Chasing That Final 10-20%
Yet another bank joined the chorus of warning clients of the market looking set for a crash on Friday. We’ve written of BofA (in particular), JP Morgan and Goldman Sachs’ recent warnings and now Citi issued a report including the admission “eight years into the cycle - and one where QE has been the asset market driver – virtually every market appears rich”. Beyond the usual warnings on equities valuations they point out the lack of value across the board, including bonds and credit. “Rich” avoids any outright ‘alarm’ in their note and they do point out they have a divergence of opinion within their asset class ranks. The credit guys are seeing things coming off while the equities guys still see more in the market. The graphs below show US (lhs) and Eurozone (rhs) equites (blue lines) and corporate debt (green lines). You will note the divergence predicted and this is not new to regular readers (last discussed here), the credit tightening over recent weeks is grabbing the attention of some analysts. So whilst the red lines indicate more gains to be made in shares even Citi notes “such a divergence may well happen, but historically is somewhat of an anomaly”. So… its different this time….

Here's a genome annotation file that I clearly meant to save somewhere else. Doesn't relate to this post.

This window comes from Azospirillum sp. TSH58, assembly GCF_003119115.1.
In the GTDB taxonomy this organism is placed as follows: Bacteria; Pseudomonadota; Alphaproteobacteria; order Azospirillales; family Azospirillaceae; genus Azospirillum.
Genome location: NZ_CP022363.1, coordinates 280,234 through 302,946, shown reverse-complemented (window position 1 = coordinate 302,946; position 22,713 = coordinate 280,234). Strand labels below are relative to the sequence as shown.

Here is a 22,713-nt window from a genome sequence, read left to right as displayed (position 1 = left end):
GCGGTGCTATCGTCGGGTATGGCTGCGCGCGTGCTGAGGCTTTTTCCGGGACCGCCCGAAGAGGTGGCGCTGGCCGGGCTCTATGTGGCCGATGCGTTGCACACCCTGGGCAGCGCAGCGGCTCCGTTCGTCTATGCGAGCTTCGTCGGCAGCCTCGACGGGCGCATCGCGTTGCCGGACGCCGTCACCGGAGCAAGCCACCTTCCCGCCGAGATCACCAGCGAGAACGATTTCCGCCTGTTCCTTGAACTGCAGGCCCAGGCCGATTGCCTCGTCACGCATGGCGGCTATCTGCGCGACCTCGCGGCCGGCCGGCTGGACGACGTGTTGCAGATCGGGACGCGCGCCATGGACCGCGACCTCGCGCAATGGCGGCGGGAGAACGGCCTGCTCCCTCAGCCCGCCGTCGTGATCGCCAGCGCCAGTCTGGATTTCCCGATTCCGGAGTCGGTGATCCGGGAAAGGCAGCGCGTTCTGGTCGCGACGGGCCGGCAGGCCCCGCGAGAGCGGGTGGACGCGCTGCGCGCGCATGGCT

The chart below maps this out a little clearer from an historic perspective (and adding bank loans to the above corporate bonds) courtesy of Mark Yusko of Morgan Creek Capital Management.
Yusko, when presenting this chart at a conference last week, said:
“I’m telling you right now, the US is going to have a crash and it will be massive”
However, going back to Chart 4 from Citi above, we remind you that we are not professing sell everything and put it all into gold and silver. What we are reminding you is that, yes you may well see some more gains (particularly in Euro shares is Citi’s advice) but such ‘anomalies’ as Citi themselves warn, can precede a crash. Be aware and have your uncorrelated assets in place whilst you flirt with danger.
Remember too that chasing the final 10 or 20 percent in a sharemarket needs to be done in the context of a market that could drop (say) 50-80% without warning. A 50% loss means you have to make 100% on what’s left to get back to even. A balanced portfolio means something else in your portfolio may have done a lot of that heavy lifting simultaneously….